This transformation came from looking at porn in a way that had not really been done before. The company took an approach that saw them extensively A/B test content for individuals and categorize each video in specific searchable terms. It meant that people could instantly find exactly what they were looking for because the work done by the Pornhub data team had put exactly what they wanted to see in front of them or at least made it really simple to find.

Whilst all this was happening, the number of people paying for porn was rapidly decreasing, so the traditional big studios were losing huge numbers of customers. This is not a surprise because films being released by these companies were almost instantly uploaded to sharing sites like Pornhub, where anybody could watch them for free. It created yet another area for Fabian to exploit and after receiving a $320 million loan, he bought up most of the biggest studios and distributors in the industry.

With this move, it meant that the company could look at the huge amount of data being collected and see the kinds of things that people were interested in and then create movies to suit these needs in their newly acquired studios. Through making the content easily searchable, putting what people wanted in front of them, and then creating the movies they wanted to see, this data-driven approach has fundamentally changed the industry forever.

However, one thing it has done is concentrate the money into fewer pockets, with the actors being paid very little, leaving them open to exploitation in other ways. For instance, where creating porn was previously the way they made most of their money, now according to a Louis Theroux investigation, many women are forced to turn to prostitution or live webcam shows with the videos they make being seen as little more than advertisements for these other riskier jobs.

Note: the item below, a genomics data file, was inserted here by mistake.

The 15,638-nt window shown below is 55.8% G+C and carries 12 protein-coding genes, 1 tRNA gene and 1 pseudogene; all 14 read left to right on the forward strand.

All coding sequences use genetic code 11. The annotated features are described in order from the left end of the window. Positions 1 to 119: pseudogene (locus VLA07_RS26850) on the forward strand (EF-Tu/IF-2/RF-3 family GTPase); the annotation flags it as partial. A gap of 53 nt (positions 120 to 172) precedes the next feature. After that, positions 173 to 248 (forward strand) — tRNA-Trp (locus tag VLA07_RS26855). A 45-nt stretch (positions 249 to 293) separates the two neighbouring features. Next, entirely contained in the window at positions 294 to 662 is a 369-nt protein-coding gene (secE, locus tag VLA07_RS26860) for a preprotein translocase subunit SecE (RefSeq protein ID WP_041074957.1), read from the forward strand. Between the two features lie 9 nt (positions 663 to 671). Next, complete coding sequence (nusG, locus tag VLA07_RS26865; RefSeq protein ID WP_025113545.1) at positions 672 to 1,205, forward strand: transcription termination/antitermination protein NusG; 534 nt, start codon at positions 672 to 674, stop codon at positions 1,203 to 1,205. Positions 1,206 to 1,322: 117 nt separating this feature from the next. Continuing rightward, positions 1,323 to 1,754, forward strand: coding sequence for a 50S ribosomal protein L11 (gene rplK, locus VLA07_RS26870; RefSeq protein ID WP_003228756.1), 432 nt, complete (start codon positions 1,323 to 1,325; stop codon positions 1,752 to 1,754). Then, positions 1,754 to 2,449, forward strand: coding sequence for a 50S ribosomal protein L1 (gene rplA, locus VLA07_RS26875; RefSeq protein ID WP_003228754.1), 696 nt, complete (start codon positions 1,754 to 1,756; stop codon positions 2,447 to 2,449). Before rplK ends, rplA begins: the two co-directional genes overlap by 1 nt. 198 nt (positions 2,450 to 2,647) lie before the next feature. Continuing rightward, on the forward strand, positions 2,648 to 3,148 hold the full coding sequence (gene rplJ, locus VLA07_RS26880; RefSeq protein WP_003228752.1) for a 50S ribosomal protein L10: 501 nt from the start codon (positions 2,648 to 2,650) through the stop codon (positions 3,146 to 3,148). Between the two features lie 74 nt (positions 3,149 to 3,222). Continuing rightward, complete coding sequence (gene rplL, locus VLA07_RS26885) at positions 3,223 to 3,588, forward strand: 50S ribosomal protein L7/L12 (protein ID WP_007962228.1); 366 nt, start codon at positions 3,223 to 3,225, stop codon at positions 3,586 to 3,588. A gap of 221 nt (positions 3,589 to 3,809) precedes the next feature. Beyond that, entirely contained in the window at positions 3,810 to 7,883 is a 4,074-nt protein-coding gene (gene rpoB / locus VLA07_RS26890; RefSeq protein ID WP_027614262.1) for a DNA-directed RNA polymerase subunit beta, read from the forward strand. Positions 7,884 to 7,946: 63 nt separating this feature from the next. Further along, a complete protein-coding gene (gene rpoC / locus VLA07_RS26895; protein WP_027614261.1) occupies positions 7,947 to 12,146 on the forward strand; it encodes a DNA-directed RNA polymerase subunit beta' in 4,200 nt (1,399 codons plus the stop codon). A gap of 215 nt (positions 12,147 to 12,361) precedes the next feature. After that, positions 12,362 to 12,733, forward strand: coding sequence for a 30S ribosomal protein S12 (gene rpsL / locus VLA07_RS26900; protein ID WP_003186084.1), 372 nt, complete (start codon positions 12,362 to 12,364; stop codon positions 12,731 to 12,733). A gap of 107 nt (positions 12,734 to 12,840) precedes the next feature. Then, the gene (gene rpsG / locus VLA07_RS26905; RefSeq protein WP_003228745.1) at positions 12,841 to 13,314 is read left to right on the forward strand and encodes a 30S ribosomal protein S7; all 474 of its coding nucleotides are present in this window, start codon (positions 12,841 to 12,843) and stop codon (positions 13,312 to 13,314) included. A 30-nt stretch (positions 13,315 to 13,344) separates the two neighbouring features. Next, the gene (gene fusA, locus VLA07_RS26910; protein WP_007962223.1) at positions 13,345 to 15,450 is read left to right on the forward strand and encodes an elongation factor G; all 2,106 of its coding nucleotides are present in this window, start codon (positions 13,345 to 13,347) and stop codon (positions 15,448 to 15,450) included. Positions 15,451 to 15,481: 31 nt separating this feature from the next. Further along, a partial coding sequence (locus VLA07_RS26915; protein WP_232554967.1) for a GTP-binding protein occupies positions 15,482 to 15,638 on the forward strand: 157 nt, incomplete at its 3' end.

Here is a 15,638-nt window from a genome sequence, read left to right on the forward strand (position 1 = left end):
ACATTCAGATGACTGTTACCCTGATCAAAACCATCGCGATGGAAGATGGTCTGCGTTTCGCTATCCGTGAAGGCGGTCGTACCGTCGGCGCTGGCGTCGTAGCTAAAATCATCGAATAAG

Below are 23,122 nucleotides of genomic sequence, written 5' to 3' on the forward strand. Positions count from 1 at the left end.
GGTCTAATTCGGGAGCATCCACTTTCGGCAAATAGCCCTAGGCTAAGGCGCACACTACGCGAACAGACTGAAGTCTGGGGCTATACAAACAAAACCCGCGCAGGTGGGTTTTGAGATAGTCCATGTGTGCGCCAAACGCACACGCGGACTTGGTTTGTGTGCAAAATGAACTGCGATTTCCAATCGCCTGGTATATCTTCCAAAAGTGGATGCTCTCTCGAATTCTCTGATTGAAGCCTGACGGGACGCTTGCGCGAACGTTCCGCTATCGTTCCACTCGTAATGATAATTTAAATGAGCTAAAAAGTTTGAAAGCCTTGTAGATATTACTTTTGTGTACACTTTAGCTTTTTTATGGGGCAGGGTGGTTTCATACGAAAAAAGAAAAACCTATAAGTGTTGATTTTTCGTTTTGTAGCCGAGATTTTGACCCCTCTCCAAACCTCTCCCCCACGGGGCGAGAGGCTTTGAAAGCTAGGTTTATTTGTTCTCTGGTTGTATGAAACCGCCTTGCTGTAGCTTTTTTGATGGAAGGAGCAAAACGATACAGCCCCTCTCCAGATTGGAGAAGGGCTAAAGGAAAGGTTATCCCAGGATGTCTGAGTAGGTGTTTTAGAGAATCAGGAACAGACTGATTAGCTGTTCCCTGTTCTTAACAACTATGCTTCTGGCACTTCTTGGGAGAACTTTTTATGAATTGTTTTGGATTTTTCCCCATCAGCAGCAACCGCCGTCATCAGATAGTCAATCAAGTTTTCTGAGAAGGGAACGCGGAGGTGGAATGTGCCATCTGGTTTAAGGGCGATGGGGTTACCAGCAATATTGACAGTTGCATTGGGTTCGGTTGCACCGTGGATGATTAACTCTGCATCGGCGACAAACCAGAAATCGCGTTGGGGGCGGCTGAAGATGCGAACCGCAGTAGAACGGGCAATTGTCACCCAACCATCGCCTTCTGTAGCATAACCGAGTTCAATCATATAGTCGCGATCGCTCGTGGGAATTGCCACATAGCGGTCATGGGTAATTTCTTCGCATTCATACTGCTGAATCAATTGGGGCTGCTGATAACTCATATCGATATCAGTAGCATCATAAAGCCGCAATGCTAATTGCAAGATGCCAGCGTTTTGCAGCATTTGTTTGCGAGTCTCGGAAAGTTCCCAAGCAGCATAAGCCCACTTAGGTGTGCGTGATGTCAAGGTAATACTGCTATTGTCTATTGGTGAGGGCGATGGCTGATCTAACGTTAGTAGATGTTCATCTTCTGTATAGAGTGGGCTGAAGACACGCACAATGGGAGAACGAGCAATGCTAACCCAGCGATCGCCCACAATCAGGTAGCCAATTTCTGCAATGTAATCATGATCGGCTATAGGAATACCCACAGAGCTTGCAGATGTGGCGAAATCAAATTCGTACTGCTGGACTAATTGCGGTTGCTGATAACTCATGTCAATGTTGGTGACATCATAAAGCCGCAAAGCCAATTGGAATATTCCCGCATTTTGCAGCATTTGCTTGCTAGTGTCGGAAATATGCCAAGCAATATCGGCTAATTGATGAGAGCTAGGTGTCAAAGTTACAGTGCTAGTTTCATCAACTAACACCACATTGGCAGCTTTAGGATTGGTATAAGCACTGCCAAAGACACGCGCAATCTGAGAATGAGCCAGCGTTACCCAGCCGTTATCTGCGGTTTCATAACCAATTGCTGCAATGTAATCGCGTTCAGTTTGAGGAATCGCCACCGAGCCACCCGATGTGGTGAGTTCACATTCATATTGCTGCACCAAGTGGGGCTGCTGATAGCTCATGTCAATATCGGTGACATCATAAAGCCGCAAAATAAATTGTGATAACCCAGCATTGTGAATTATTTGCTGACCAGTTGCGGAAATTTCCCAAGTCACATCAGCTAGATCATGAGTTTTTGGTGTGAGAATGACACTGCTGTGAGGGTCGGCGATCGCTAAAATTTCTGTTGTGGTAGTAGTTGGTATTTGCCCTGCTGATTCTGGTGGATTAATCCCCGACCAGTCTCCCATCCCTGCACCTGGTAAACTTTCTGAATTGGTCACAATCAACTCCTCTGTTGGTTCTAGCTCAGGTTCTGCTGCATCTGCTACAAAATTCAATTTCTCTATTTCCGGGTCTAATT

In addition to that, the prevalence of easily findable pornography is having a profoundly negative impact on society, especially amongst the younger generations. According to the Digital Kids Initiative the average age that children are now exposed to porn is 11 years old and the NSPCC reports that about 53% of 11- to 16-year-olds have seen explicit material online and that 28% of these had initially accessed it accidentally after clicking a pop-up ad. This, in turn, has created an unrealistic expectation of sex amongst many young people, which both damages their relationships at the time and in the future.

Ultimately what we have seen in porn over the past decade has been similar to what we've seen in other industries that have had a data-revolution, but with one company being so dominant that they shaped the entire industry to their will. With other industries like e-commerce and music, this has made what we want easier to access and more convenient for everybody. The same could be said of porn, but the impacts of the product on both those who over use it and those who create it seem to have been so much worse.